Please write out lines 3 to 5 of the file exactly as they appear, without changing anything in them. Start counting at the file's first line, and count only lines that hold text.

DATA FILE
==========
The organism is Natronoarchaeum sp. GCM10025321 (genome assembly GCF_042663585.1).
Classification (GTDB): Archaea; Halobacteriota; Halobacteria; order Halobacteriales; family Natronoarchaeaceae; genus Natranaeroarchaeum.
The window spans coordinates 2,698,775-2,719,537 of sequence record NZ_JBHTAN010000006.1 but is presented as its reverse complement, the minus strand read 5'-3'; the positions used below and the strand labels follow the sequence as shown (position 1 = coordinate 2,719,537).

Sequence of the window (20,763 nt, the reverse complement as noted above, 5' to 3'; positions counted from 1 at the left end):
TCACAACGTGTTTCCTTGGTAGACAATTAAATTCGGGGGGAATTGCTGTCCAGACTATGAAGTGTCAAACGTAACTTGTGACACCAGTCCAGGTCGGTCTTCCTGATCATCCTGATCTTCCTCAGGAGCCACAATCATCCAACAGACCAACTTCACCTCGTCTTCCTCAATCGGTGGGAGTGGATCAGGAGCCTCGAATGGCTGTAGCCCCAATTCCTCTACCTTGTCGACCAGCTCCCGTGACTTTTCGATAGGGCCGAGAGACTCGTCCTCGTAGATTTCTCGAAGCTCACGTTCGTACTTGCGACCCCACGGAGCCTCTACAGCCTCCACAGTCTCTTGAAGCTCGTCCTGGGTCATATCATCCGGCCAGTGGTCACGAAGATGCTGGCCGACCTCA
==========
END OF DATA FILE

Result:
The window spans coordinates 2,698,775-2,719,537 of sequence record NZ_JBHTAN010000006.1 but is presented as its reverse complement, the minus strand read 5'-3'; the positions used below and the strand labels follow the sequence as shown (position 1 = coordinate 2,719,537).

Sequence of the window (20,763 nt, the reverse complement as noted above, 5' to 3'; positions counted from 1 at the left end):
TCACAACGTGTTTCCTTGGTAGACAATTAAATTCGGGGGGAATTGCTGTCCAGACTATGAAGTGTCAAACGTAACTTGTGACACCAGTCCAGGTCGGTCTTCCTGATCATCCTGATCTTCCTCAGGAGCCACAATCATCCAACAGACCAACTTCACCTCGTCTTCCTCAATCGGTGGGAGTGGATCAGGAGCCTCGAATGGCTGTAGCCCCAATTCCTCTACCTTGTCGACCAGCTCCCGTGACTTTTCGATAGGGCCGAGAGACTCGTCCTCGTAGATTTCTCGAAGCTCACGTTCGTACTTGCGACCCCACGGAGCCTCTACAGCCTCCACAGTCTCTTGAAGCTCGTCCTGGGTCATATCATCCGGCCAGTGGTCACGAAGATGCTGGCCGACCTCA